August - November 1993
In a Nutshell
Sabretooth learns Graydon Creed is his son with Mystique.
Writer: Larry Hama
Artist: Mark Texeira
Art Assist: Michael Blair (issue #2)
Backgrounds: Steve Biasi (issue #4)
Letterer: Richard Starkings
Colorist: Steve Buccellato, Marie Javins (issue #2)
Editor: Bob Harras
Editor-in-Chief: Tom DeFalco
Issue #1: Sabretooth returns home to find a group of Hand ninjas waiting to attack him, but he and his assistant Birdy fight them off, after which the telepathic Birdy gives Sabretooth the "glow", a mental treatment that helps calm him down. That night, Birdy allows a group of mercenaries into the house to capture Sabretooth. They take him to an armored man named Tribune who has a bomb implanted in Sabretooth's chest. He then gives Sabretooth 48 hours to kill Mystique, warning that if he doesn't, Tribune will detonate the bomb. Issue #2: Sabretooth returns home and attacks Birdy, but he doesn't kill her, as he still needs her to provide his glow, but instead takes her with him to Paris, where Mystique is. Sabretooth chases her to the top of the Eiffel Tower, where Wolverine is waiting.
Issue #3: Mystique forestalls an all-out fight between Wolverine & Sabretooth by telling Sabretooth about their past together, in which Mystique was posing as a German agent named Leni with whom Sabretooth had a relationship. She then shocks Sarbretooth with the news that they have a son together, whom Mystique believes is the one who set Sabretooth to kill her in order to get revenge on both of them. Sabretooth proceeds to have Birdy read his memories of being captured by Tribune in order to find his location, and the pair set out to track him down. Issue #4: As the 48 hour timer on the bomb inside his chest counts down, Sabretooth & Birdie infiltrate the investment banking firm Tribune is using as a front. Sabretooth tosses Tribune out the window, then forces a doctor to use one of Sabretooth's claws to cut the bomb out of his chest. But Tribune climbs back inside and attacks Sabretooth. Birdy to take them into Tribune's mind, where Sabretooth learns Tribune is Graydon Creed. Birdy stops Sabretooth from killing him, but Creed kills Birdy, hoping to punish his father by leaving Sabretooth without anyone to fix his head. But as Sabretooth leaves, he declares he knows some folks who might be able to help him, and warns Creed that he'll be keeping an eye on him.
Firsts and Other Notables
The second of Marvel's three X-Men-centric limited series released as part of the 30th Anniversary celebration, this kickstarts a period of increased visibility and regular appearances of Sabretooth, as it sets up the events that will lead to Sabretooth becoming imprisoned at the X-Mansion, where he'll reside (in various forms of freedom and savagery) until after "Age of Apocalypse" (which will feature as one of its central characters a largely heroic version of Sabretooth), making regular appearances across the various X-books during that time. After his stay in the mansion ends, he will then almost immediately be placed on X-Factor, appearing in that series nearly until its end. His popularity at this time (combined with Marvel's ongoing "flood the market" marketing approach) will even lead to Sabretooth getting his own reprint series, Sabretooth Classics (a la X-Men Classics), in which his earlier appearances in various places will be reprinted. In fact, Sabretooth Classics is how I first read the character's first appearance, as well as Uncanny X-Men #212, at a time when that chapter of "Mutant Massacre" was a pricey back issue kept on the wall of my comic shop and X-Men Classic hadn't yet reached it (and ultimately never would).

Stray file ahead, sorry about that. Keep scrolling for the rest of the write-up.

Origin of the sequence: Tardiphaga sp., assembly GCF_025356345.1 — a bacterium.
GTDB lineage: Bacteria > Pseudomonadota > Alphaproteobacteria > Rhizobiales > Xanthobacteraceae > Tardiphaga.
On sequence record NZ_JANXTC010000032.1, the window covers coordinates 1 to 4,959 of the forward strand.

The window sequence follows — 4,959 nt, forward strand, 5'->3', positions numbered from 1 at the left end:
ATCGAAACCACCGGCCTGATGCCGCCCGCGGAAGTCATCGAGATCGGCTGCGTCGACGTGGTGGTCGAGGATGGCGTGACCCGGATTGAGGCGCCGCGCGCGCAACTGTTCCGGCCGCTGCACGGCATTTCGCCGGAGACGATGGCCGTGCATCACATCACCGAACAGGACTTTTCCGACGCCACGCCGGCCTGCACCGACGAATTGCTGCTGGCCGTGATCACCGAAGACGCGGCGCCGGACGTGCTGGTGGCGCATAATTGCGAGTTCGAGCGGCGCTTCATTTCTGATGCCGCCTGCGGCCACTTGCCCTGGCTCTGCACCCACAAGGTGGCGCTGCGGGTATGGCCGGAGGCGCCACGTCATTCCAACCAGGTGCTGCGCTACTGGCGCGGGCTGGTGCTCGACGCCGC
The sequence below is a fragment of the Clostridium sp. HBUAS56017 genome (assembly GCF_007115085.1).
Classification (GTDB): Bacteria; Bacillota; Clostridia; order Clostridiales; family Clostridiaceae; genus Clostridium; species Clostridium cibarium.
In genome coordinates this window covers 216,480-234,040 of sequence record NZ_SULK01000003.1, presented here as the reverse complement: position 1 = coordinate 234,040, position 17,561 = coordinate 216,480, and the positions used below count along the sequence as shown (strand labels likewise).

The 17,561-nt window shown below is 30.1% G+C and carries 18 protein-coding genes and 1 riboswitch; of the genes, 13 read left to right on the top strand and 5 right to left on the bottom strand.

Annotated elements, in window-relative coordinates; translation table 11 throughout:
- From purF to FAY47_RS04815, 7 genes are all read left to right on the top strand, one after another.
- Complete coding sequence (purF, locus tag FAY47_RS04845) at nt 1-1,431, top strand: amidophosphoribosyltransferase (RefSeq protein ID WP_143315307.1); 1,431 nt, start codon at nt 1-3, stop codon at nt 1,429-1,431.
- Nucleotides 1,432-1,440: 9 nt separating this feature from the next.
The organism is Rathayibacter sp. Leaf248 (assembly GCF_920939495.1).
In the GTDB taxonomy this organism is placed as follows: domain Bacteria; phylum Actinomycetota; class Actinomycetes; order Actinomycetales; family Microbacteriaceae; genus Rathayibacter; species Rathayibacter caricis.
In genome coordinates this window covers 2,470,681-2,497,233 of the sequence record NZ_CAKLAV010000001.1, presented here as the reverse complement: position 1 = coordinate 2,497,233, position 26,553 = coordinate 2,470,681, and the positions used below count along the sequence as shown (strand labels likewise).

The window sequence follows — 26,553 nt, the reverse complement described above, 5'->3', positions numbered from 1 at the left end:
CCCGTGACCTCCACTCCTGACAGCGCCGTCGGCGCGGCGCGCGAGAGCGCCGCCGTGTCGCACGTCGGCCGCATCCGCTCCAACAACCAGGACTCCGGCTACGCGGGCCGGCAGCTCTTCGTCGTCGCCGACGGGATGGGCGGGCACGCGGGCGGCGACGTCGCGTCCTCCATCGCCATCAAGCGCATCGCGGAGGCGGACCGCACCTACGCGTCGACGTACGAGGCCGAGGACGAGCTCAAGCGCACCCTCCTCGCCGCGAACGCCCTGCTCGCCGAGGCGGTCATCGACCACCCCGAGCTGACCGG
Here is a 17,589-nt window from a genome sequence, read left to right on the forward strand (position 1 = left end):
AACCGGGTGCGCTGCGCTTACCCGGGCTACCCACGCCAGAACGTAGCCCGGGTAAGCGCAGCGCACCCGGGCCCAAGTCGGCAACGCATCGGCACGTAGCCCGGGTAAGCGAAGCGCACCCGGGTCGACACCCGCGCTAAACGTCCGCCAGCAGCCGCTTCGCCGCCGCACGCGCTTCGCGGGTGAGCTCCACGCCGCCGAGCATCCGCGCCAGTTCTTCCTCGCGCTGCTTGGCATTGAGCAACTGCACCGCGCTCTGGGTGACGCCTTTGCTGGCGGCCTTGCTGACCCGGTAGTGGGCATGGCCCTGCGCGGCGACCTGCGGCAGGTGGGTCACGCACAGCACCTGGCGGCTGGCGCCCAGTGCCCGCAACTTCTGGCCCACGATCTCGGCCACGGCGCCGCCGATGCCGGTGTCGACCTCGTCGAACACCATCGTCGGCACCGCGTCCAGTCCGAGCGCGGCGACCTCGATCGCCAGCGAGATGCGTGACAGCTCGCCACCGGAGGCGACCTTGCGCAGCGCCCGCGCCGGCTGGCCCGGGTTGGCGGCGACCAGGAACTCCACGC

The big reveal of this series is that Graydon Creed, the notably-human member of the Upstarts and leader of the anti-mutant Friends of Humanity organization, is the son of Sabretooth & Mystique (which isn't exactly shocking to anyone who read the old Marvel handbooks or the backs of trading cards and knows Sabretooth's real name, but still, people can have the same last name and not be related), born of a romance the pair shared while Sabretooth was still a Canadian secret agent (wearing the uniform he wore in the flashbacks in X-Men #4-8 and various Wolverine stories) and Mystique was posing as a German operative named Leni Zauber.
Though Sabretooth only learns that Mystique was Leni in issue #3 (in the story's present), this marks the beginning of the two previously-unrelated villains getting grouped together frequently for a time; they'll co-headling a later miniseries, and both serve on a reconstituted X-Factor post-"Age of Apocalypse".
Upon learning that Graydon Creed is his son, Sabretooth remarks he'd rather have Logan as a son, a reference to the long-standing theory/creator intent that Sabretooth was Wolverine's father that had nevertheless been debunked at this point in time.
Birdy, Sabretooth's telepathic aide/associate, who first appeared in X-Men #6, dies in issue #4, which will lead to Sabretooth seeking out Professor X and eventually imprisoning himself in the mansion for treatment (the idea is that Birdy helps keep Sabretooth sane/less rage-y by giving him a periodic telepathic "glow"; with her dead, he will seek out a new source of that glow in X-Men Unlimited #3, to which readers are directed at the end of issue #4).
The villain of this story is Tribune, who wears bulky green body armor to hide his identity. In the end, he turns out to be Graydon Creed, but I believe this is the only time he's ever used the Tribune identity or the corresponding armor.